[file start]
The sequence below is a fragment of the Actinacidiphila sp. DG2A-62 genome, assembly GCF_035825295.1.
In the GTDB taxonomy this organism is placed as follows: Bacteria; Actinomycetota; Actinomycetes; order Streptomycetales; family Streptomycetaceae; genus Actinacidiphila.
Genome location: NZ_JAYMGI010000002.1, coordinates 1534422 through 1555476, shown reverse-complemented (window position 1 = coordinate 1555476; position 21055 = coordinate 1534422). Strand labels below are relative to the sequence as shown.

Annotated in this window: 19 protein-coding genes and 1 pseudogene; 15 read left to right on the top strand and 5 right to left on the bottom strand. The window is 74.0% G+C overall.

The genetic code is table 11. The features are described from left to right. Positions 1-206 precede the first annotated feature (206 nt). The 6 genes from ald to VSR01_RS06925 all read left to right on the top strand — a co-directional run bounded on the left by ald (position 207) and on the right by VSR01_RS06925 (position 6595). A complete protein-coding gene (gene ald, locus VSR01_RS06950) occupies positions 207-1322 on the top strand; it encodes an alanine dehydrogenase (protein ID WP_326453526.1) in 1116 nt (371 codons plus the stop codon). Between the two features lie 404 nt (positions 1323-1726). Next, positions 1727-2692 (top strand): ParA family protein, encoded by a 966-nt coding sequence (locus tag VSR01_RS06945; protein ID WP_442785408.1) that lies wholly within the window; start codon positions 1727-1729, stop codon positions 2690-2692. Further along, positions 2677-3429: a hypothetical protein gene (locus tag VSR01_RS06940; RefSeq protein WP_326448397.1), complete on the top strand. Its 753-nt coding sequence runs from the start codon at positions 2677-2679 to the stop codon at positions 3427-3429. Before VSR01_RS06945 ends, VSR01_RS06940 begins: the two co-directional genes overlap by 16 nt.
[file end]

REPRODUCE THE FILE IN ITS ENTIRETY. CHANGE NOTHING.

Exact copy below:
The sequence below is a fragment of the Actinacidiphila sp. DG2A-62 genome, assembly GCF_035825295.1.
In the GTDB taxonomy this organism is placed as follows: Bacteria; Actinomycetota; Actinomycetes; order Streptomycetales; family Streptomycetaceae; genus Actinacidiphila.
Genome location: NZ_JAYMGI010000002.1, coordinates 1534422 through 1555476, shown reverse-complemented (window position 1 = coordinate 1555476; position 21055 = coordinate 1534422). Strand labels below are relative to the sequence as shown.

Annotated in this window: 19 protein-coding genes and 1 pseudogene; 15 read left to right on the top strand and 5 right to left on the bottom strand. The window is 74.0% G+C overall.

The genetic code is table 11. The features are described from left to right. Positions 1-206 precede the first annotated feature (206 nt). The 6 genes from ald to VSR01_RS06925 all read left to right on the top strand — a co-directional run bounded on the left by ald (position 207) and on the right by VSR01_RS06925 (position 6595). A complete protein-coding gene (gene ald, locus VSR01_RS06950) occupies positions 207-1322 on the top strand; it encodes an alanine dehydrogenase (protein ID WP_326453526.1) in 1116 nt (371 codons plus the stop codon). Between the two features lie 404 nt (positions 1323-1726). Next, positions 1727-2692 (top strand): ParA family protein, encoded by a 966-nt coding sequence (locus tag VSR01_RS06945; protein ID WP_442785408.1) that lies wholly within the window; start codon positions 1727-1729, stop codon positions 2690-2692. Further along, positions 2677-3429: a hypothetical protein gene (locus tag VSR01_RS06940; RefSeq protein WP_326448397.1), complete on the top strand. Its 753-nt coding sequence runs from the start codon at positions 2677-2679 to the stop codon at positions 3427-3429. Before VSR01_RS06945 ends, VSR01_RS06940 begins: the two co-directional genes overlap by 16 nt.